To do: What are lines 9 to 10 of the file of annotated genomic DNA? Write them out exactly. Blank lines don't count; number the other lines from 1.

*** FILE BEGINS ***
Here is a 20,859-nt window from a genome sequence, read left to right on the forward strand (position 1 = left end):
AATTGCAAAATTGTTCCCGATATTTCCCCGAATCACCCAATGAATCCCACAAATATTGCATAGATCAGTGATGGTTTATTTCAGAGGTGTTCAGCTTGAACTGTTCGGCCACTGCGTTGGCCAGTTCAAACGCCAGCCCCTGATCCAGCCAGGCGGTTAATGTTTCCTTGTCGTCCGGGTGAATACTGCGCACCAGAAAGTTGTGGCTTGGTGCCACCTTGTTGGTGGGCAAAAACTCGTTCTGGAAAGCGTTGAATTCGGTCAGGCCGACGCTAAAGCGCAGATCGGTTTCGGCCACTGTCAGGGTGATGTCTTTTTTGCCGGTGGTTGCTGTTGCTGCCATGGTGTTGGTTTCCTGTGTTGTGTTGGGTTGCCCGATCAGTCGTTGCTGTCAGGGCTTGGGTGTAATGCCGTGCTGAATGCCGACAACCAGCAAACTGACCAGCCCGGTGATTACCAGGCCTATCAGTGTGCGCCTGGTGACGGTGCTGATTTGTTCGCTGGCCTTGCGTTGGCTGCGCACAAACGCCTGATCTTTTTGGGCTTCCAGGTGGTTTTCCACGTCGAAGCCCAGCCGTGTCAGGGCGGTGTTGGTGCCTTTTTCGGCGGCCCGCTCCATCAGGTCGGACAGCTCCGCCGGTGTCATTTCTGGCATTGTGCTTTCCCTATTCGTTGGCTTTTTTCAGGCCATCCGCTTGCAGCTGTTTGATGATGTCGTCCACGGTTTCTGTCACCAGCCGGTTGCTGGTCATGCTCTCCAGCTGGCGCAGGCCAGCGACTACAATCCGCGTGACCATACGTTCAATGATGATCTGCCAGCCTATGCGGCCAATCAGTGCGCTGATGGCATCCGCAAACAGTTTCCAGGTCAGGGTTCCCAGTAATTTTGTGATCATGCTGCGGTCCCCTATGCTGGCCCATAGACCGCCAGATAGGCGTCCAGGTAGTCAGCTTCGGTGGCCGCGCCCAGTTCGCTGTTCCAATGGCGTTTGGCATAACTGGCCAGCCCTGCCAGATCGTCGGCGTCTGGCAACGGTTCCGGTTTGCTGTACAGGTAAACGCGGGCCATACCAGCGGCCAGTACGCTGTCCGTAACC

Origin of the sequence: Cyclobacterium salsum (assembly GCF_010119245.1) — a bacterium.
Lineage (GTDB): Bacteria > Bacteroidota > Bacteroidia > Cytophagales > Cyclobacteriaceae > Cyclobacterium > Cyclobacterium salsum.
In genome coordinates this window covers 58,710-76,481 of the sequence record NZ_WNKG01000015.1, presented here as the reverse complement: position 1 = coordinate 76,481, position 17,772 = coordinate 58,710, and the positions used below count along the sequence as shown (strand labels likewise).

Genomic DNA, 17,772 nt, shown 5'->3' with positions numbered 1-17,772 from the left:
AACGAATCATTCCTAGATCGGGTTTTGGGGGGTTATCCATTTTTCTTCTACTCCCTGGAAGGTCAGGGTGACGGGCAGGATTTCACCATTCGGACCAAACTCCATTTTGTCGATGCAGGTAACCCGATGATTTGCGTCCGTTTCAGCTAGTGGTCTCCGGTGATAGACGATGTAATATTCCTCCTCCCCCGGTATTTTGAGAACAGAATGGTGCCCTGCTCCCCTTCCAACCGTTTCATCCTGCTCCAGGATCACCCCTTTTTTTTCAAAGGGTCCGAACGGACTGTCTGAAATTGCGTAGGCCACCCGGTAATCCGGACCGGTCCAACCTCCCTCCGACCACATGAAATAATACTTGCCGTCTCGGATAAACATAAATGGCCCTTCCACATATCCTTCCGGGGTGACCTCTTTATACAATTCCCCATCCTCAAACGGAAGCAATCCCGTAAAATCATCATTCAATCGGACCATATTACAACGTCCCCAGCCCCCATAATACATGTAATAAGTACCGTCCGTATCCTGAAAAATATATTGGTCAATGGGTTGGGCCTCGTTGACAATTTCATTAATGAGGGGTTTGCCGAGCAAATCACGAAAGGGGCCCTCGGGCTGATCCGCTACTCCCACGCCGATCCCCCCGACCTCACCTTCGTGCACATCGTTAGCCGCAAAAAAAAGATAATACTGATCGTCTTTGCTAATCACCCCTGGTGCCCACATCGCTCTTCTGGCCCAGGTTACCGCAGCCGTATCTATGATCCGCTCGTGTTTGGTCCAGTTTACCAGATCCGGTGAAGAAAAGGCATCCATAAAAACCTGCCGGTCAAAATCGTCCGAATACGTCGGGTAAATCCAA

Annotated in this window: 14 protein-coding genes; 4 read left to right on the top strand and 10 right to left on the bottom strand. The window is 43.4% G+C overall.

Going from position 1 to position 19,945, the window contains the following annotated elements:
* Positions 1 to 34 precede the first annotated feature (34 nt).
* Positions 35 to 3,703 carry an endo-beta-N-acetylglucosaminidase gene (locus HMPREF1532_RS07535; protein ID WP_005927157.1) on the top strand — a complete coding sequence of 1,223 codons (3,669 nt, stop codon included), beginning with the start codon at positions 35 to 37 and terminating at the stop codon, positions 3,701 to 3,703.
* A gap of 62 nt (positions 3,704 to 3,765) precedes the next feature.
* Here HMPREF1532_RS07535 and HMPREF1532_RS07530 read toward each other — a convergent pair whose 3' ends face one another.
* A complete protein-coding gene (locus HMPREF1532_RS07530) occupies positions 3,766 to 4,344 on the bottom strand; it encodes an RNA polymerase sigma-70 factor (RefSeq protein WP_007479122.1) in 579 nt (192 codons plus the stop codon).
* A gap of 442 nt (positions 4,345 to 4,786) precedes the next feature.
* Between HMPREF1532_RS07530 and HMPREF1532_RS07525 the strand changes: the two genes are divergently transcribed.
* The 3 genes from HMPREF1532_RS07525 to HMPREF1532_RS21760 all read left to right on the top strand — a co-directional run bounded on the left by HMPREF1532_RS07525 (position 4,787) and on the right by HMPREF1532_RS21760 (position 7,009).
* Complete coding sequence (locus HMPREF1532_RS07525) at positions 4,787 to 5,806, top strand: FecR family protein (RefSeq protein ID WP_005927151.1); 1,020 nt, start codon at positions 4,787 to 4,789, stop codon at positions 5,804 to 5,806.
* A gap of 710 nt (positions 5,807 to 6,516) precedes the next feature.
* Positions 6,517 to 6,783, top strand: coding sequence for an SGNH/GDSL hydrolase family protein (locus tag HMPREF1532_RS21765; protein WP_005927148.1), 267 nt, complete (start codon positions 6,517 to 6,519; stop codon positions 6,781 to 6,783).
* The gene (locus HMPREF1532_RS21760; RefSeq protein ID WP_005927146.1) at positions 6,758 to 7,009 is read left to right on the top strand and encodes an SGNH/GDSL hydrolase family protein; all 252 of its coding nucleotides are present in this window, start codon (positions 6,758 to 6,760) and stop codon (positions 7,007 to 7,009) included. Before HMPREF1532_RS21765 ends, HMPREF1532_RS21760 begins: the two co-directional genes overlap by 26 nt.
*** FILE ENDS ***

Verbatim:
Going from position 1 to position 19,945, the window contains the following annotated elements:
* Positions 1 to 34 precede the first annotated feature (34 nt).